A Letter from the Mosevin

Continuing the “Letters from Namora” series, in which Fourteen Stoness people introduce themselves and their world.

This is a letter from the archives of Valdena Filtraikas, a woman who rises well beyond her own expectations and will play a pivotal role in the futures of two nations. In this letter, she is a young student (mosevin) at the viduris, the priests’ training school in the Namoran town of Paret. She is writing to a friend during the summer holidays.


Raimaté, mosevin Ribas,

What do you think of that greeting? I hope it makes you laugh; I couldn’t resist it. Dear Ribé sounds so dull, but Peace be with you, fellow student…I like it! And soon – I hope, if we survive the viduris – soon we’ll start all our letters with our official titles. I can see your letters to me. Raimaté, Zhinin Valdena

I can’t send you this letter today; I’m going to have to copy it over tomorrow, and hope my handwriting is better then. Today my hand barely wants to hold the pen. Yesterday, you see, my father said, “Now you’re home from that school, you can make yourself useful,” and he had me spend the day helping him finish all of the shirts he had to have ready for his customers this week. You wouldn’t believe how many shirts! Ribè, I honestly think we must have made one for every single person in Paret. At least one. I’m nowhere near as fast at sewing as Da, he can work so fast you can hardly see the needle, but I basted and hemmed cuffs and collars all day, and I think my hands might never be the same again. Of course I’m glad Da is such a good tailor, but I’m also glad I won’t end up doing it too…that is, like I said, as long as I survive the viduris.

But that’s enough boring business. How are you? How is Lida village? I’ve been thinking about you so much since the term ended – yes, I know that was only a week ago – and I had to write to you today even though I’ll have to write it again. I’ve been thinking about you being back home, and how good it must be to be there again, when I know you were looking forward to it so much. I’m wondering how things are on the farm, and how your mother and brother are, and whether your brother is as much of a handful as ever. I feel as if I already know your mother and Gedrí, even though I haven’t met them. And the farm too: I think I would recognize it if someone took me there and dropped me blindfolded in your orchard. (And wouldn’t it be funny if they did!)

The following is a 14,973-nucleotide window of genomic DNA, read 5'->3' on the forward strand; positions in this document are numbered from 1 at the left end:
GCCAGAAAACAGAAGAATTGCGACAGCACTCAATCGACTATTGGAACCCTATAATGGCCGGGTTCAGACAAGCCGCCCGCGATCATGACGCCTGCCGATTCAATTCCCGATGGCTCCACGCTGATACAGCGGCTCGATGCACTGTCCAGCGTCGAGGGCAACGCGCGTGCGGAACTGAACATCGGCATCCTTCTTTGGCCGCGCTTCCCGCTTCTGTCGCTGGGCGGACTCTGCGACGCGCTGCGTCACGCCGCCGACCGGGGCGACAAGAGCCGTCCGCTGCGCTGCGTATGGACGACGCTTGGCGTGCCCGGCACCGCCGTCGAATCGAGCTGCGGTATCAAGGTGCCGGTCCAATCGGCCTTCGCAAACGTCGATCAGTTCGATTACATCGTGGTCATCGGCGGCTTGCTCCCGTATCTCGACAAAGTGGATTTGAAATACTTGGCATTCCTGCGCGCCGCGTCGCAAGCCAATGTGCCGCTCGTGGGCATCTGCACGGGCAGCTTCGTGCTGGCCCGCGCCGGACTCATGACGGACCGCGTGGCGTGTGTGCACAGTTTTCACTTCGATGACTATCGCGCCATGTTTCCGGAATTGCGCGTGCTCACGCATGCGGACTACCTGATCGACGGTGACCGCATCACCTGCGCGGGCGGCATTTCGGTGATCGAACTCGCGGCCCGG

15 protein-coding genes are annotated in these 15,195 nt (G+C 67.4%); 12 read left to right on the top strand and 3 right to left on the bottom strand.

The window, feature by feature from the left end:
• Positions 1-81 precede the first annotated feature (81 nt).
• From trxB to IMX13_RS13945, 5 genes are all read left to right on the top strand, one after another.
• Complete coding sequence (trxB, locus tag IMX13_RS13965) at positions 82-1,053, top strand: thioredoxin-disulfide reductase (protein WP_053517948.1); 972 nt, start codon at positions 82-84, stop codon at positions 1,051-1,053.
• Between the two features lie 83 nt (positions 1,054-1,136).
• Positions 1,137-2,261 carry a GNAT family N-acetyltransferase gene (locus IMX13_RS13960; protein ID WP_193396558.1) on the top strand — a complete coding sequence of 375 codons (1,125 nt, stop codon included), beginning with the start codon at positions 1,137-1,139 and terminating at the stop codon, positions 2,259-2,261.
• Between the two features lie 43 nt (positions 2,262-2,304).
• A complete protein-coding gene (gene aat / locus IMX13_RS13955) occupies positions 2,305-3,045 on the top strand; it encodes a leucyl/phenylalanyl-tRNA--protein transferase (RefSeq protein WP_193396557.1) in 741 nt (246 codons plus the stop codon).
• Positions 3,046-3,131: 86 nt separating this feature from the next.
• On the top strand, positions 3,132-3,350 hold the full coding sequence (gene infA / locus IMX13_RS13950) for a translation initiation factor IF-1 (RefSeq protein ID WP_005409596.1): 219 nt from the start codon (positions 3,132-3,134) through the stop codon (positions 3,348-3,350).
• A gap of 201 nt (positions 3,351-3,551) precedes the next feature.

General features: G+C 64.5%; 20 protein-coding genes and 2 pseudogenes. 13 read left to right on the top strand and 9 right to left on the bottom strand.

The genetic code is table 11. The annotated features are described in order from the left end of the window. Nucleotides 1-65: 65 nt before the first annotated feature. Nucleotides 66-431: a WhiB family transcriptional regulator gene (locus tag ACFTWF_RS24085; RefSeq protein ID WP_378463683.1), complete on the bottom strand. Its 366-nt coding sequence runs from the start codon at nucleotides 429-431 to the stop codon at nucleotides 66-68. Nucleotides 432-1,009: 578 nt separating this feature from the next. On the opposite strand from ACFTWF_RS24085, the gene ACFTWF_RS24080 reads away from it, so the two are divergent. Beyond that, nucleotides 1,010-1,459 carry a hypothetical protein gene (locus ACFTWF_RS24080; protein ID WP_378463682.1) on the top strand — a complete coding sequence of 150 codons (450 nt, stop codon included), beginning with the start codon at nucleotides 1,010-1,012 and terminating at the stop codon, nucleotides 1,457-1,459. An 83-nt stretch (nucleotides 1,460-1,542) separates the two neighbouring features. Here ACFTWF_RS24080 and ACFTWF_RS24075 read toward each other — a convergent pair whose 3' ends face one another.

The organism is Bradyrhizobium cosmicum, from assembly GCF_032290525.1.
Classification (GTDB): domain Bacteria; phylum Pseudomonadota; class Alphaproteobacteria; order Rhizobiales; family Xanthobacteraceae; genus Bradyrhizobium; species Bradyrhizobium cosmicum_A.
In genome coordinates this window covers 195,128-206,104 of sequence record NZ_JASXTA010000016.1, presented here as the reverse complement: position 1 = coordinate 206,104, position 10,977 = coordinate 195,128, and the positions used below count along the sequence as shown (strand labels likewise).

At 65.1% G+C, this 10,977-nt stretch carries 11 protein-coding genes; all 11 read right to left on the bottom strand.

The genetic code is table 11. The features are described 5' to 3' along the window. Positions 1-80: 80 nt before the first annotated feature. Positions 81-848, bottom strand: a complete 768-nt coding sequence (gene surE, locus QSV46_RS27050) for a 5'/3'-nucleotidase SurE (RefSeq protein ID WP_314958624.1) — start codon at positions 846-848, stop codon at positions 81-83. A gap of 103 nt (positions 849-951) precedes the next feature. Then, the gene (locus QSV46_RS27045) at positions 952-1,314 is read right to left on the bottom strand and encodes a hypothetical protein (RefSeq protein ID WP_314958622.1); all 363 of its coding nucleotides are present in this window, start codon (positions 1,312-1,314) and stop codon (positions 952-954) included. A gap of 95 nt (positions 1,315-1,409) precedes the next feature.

I wish, you know, that I could be as happy about being home as you are. But then, you could say I never really left it to come to the viduris, since Da and I live right here in Paret. And…well, I probably shouldn’t say it, but I think you already know I’d rather be with you and Nila and Matvé and Andrí than at home with Da. Once I got used to things at the viduris, as long of a time as that took, it started to feel much more like home than home ever did.

I miss you, Ribé. And I wish the summer wasn’t so long, and that it wasn’t almost three whole months until Rudua when we’ll all be back. You said I would have to come visit Lida and see everything for myself. I’d love to, but I don’t know if I’ll ever persuade Da. He has funny ideas, and he doesn’t like the idea of me visiting a boy. (It doesn’t matter that you’re my best friend. If you were a girl…but there you have it.) Maybe, if your mother writes to him, maybe she can do something, but I’ll try not to hope too much.

In the meantime, though, you can write to me, and I can write to you, as long as Da doesn’t make me work on too many more shirts. And there’s Rudua to look forward to. It’ll get here sometime.

I should stop for now. Da is calling and I probably have to help sweep out his workroom. After he’s been working all day, you should see the bits of thread and odd scraps and corners of fabric all over the floor, like a snowstorm.

Write to me soon. Yours,



For more about Fourteen Stones, its world, and its people, please visit the book’s page.

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